Two Hartford Hospitals To Run Top-Level Trauma Center
By ARIELLE LEVIN BECKER | The Hartford Courant
October 31, 2008
A trauma center run jointly by Connecticut Children's Medical Center and Hartford Hospital has become the state's third Level 1 trauma facility.
The Trauma Institute combines the work of both hospitals' trauma programs and standardizes their practices, staff training and evaluations.Level 1 is the highest level a trauma center can achieve.
"It really fulfills the highest national standard of care and accreditation," said Lenworth Jacobs, the institute's director and the director of trauma at Hartford Hospital. "It's just very exciting to have that happen."
Jacobs said the joint trauma program is the first of its kind in the nation and offers the best way to care for patients by standardizing care. "If you don't have variation, you're not going to make mistakes," he said.
The Level 1 designation means that critically injured children can now be taken directly to the children's hospital. In Connecticut, seriously injured children under 13 must be taken to a Level 1 trauma facility with immediate access to pediatric sub-specialists, an 18-bed pediatric intensive care unit and other resources.
Until The Trauma Institute received the designation, Yale-New Haven Hospital and Hartford Hospital were the state's only Level 1 trauma facilities, and only Yale- New Haven was designated for both adults and children.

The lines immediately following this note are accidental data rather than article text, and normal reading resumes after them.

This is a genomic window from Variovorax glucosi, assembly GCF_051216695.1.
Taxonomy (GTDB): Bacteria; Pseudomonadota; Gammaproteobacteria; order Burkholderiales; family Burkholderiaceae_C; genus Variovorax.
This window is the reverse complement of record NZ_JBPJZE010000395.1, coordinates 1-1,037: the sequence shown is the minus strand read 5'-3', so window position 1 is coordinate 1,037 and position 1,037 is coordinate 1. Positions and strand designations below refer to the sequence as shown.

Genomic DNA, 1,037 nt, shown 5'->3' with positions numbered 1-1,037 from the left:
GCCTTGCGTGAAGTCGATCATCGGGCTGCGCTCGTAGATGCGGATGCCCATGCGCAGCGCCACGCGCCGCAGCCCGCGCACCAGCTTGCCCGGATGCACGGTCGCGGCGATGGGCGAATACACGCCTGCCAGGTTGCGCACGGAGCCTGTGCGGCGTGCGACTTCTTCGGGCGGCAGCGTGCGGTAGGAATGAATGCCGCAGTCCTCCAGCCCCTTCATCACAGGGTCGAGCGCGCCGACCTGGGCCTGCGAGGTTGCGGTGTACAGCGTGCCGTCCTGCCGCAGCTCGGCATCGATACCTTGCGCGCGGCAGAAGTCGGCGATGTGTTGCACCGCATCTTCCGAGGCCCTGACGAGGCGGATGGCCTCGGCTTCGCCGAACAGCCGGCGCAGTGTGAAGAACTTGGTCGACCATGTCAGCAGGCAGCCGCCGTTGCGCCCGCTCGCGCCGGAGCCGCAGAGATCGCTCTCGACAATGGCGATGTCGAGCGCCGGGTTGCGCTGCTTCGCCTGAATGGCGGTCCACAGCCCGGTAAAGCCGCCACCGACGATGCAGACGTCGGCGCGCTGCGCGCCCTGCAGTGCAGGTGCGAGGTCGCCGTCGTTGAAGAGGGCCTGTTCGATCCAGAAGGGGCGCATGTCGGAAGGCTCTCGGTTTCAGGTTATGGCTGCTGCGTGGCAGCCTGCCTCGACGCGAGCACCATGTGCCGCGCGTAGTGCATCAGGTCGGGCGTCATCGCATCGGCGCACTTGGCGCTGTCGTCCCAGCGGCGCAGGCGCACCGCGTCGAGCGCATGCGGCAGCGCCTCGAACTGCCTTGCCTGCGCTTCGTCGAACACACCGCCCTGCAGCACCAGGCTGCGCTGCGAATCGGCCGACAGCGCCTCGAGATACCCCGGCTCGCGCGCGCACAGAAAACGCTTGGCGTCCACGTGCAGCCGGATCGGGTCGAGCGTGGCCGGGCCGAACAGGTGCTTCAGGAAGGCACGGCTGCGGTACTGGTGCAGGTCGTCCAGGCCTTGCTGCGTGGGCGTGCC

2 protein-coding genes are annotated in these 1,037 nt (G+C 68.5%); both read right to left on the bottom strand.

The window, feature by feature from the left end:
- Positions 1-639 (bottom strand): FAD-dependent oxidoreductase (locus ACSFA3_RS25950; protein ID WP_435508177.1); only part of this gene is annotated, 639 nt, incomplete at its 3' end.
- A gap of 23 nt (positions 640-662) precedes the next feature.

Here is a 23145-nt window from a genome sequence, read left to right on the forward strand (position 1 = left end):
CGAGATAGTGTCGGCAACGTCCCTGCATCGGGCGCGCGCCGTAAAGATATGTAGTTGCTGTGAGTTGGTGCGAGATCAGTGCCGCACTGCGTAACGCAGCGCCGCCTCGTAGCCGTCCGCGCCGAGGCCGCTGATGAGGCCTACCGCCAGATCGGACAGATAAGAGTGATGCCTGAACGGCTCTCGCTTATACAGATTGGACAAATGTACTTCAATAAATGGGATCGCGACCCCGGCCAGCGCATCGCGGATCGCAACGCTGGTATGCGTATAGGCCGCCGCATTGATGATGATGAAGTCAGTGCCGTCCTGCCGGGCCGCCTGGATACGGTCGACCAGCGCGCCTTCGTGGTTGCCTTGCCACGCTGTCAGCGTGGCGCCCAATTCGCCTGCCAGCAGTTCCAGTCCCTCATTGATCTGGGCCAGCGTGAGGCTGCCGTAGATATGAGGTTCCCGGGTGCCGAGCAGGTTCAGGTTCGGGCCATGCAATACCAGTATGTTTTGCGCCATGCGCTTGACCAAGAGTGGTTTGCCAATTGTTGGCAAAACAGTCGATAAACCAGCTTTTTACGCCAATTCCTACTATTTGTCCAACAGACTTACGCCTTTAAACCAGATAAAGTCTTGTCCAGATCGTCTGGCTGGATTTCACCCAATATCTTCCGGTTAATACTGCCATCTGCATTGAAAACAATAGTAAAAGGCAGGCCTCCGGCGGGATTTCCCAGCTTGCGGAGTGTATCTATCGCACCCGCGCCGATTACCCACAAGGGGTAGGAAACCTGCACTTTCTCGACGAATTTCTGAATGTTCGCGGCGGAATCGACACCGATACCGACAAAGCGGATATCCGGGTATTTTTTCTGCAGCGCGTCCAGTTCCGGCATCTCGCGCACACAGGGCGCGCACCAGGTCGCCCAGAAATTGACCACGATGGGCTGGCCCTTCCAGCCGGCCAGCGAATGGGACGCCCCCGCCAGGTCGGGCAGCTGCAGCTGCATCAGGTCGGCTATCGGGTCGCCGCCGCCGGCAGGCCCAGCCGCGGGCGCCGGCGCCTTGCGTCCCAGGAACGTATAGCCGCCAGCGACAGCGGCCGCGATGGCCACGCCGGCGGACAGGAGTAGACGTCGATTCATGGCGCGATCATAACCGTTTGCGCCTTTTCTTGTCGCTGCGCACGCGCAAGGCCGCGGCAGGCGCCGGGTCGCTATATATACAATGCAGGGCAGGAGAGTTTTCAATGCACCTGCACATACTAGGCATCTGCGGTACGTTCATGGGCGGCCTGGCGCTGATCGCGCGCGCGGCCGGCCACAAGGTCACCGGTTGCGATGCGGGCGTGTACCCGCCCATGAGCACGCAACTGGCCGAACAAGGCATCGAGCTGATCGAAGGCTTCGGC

Brendan Campbell, director of pediatric trauma at Connecticut Children's Medical Center, said children will likely still be taken first to Hartford Hospital, because the system for it is already in place and the hospital has operating rooms available 24 hours a day — the children's hospital doesn't — and has some programs the children's hospital does not. The joint institute will allow the two hospitals to better integrate care, he said.
Campbell said the infrastructure improvements and systems developed for the children's hospital to achieve the Level 1 designation will also benefit children with less severe injuries or illnesses. Those include having state-of-the-art surgical suites, access to surgical sub-specialists, in-house radiology technicians 24 hours a day, and an electronic radiology system that allows doctors to look at X-ray images on any desktop computer, in or out of the hospital.
The criteria for trauma centers is governed by the American College of Surgeons, which inspects and authorizes trauma programs. The state Department of Public Health approves trauma programs based on the American College of Surgeons' approval.
Reprinted with permission of the Hartford Courant.
To view other stories on this topic, search the Hartford Courant Archives at